You can find out more about UFW firewalls by reading our essentials guide.

If you are using Iptables, a basic firewall can be established by typing:

  • sudo iptables -A INPUT -i lo -j ACCEPT
  • sudo iptables -A INPUT -m conntrack --ctstate ESTABLISHED,RELATED -j ACCEPT
  • sudo iptables -A INPUT -p tcp -s client_servers_private_IP/32 --dport 11211 -m conntrack --ctstate NEW,ESTABLISHED -j ACCEPT
  • sudo iptables -P INPUT DROP

Make sure to save your Iptables firewall rules using the mechanism provided by your distribution. You can learn more about Iptables by taking a look at our essentials guide.

Afterwards, you can adjust the Memcached service to bind to your server's private networking interface.

Bind Memcached to the Private Network Interface

Now that your firewall is in place, you can adjust the Memcached configuration to bind to your server's private networking interface instead of 127.0.0.1.

For Ubuntu or Debian servers, open the /etc/memcached.conf file again:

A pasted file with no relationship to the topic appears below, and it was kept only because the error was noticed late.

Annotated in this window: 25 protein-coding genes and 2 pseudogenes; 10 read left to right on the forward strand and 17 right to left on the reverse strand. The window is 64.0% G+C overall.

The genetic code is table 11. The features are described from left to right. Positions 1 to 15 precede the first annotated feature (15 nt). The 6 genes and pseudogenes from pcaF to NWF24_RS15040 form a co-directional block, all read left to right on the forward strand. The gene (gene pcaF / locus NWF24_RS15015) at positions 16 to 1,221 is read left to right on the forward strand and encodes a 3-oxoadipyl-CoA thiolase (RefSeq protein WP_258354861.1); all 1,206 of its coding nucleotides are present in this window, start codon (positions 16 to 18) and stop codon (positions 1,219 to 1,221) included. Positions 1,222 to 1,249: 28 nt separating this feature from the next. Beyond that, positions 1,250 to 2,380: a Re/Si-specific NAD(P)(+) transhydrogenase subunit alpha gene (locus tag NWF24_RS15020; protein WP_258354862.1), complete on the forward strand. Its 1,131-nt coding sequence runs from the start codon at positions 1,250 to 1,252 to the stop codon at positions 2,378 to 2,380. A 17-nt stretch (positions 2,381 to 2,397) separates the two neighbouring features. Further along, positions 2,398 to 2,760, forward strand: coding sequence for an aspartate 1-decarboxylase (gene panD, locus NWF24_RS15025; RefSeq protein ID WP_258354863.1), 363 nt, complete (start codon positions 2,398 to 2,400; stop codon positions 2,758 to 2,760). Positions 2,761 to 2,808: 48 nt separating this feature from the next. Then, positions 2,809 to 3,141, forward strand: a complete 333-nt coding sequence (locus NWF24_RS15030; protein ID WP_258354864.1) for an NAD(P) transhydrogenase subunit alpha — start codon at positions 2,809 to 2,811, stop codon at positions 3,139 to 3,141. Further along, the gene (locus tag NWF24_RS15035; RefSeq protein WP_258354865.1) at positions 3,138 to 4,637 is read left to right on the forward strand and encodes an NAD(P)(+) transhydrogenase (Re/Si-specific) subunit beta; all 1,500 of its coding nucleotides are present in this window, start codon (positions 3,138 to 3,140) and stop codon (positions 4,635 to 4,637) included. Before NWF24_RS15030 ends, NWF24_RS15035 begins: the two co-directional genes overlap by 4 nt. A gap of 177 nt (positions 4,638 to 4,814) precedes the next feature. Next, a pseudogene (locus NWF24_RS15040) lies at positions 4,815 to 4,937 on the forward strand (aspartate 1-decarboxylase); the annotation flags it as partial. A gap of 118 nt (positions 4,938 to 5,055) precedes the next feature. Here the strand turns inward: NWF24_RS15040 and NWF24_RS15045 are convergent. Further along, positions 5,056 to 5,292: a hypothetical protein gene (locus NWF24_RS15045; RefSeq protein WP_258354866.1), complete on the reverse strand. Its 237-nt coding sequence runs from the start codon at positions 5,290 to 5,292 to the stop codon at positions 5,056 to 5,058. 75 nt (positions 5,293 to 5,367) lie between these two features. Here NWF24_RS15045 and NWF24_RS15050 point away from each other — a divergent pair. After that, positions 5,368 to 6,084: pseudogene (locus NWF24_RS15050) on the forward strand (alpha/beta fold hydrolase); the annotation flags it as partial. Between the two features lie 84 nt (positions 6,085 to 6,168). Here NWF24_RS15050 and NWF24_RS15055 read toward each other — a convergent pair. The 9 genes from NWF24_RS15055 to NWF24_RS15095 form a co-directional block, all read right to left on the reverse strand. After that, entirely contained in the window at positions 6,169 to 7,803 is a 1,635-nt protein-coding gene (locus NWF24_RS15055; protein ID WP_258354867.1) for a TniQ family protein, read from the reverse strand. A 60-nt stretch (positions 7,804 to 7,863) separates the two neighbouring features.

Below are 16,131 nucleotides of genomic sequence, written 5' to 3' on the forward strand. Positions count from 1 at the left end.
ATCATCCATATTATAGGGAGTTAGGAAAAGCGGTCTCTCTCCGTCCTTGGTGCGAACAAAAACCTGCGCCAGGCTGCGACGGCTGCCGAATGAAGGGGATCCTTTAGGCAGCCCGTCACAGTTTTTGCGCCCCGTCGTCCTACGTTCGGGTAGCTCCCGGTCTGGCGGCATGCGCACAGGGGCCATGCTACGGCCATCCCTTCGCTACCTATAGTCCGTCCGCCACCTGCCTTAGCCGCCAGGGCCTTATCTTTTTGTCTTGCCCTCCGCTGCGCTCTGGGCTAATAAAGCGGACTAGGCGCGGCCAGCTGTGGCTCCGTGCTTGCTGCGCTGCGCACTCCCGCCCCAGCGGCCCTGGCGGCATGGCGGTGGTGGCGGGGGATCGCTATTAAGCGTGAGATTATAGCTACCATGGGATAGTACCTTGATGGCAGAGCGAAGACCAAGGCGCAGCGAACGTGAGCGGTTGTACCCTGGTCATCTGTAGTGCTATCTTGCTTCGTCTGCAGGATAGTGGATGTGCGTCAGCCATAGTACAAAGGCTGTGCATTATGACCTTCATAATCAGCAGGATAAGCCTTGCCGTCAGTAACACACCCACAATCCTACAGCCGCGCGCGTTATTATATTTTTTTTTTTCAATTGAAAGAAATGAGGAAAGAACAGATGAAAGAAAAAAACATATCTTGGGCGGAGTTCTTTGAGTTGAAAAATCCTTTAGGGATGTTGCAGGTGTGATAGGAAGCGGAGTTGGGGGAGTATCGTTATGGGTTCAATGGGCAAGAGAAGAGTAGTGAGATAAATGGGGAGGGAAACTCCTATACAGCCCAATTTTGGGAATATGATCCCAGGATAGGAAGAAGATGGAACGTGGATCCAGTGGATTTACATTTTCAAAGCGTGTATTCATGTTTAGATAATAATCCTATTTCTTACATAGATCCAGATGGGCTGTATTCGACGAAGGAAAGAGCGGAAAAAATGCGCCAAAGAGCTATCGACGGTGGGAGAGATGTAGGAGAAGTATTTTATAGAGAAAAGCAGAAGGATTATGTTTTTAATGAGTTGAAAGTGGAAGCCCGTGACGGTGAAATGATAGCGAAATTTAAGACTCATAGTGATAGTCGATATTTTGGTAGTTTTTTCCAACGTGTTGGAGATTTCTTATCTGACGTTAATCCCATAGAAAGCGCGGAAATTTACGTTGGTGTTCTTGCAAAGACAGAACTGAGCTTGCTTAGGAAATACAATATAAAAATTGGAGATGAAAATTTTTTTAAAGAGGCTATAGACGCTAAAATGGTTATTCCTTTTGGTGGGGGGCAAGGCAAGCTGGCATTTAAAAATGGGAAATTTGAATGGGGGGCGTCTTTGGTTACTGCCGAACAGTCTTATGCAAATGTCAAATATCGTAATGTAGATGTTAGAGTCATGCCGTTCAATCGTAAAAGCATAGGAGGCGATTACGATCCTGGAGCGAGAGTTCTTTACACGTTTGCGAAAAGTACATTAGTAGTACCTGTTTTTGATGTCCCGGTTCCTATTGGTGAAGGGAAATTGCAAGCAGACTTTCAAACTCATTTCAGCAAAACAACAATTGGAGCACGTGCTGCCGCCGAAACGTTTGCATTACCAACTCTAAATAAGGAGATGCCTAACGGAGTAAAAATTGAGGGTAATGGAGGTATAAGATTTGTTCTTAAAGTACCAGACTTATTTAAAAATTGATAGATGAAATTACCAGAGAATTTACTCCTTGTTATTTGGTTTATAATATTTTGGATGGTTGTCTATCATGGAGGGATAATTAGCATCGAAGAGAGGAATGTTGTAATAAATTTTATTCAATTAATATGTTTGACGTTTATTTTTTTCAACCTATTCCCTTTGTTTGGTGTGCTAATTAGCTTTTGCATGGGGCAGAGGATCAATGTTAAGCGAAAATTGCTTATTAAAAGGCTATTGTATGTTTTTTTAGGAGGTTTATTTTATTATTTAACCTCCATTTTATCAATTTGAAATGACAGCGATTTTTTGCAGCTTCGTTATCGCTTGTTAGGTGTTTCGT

• sudo nano /etc/memcached.conf

Inside, find the -l 127.0.0.1 line and change the address to match your server's private networking interface:

/etc/memcached.conf
. . .
-l memcached_servers_private_IP
. . .

Save and close the file when you are finished.

For CentOS and Fedora servers, open the /etc/sysconfig/memcached file again:

  • sudo vi /etc/sysconfig/memcached

Inside, change the -l 127.0.0.1 parameter in the OPTIONS variable to reference your Memcached server's private IP:

/etc/sysconfig/memcached
. . .
OPTIONS="-l memcached_servers_private_IP -U 0"

Save and close the file when you are finished.

Next, restart the Memcached service again:

  • sudo service memcached restart

Check your new settings with netstat to confirm the change:

  • sudo netstat -plunt
Output
Active Internet connections (only servers) Proto Recv-Q Send-Q Local Address Foreign Address State PID/Program name . . . tcp 0 0 memcached_servers_private_IP:11211 0.0.0.0:* LISTEN 2383/memcached . . .

Test connectivity from your external client to ensure that you can still reach the service. It is a good idea to also check access from a non-authorized client to ensure that your firewall rules are effective.

Conclusion

The Memcached amplification attack can have a serious impact on network health and the stability of your services. However, the attack can be mitigated effectively by following best practices for running networked services. After applying the changes in this guide, it is a good idea to continue to monitor your services to ensure proper functionality and connectivity is maintained.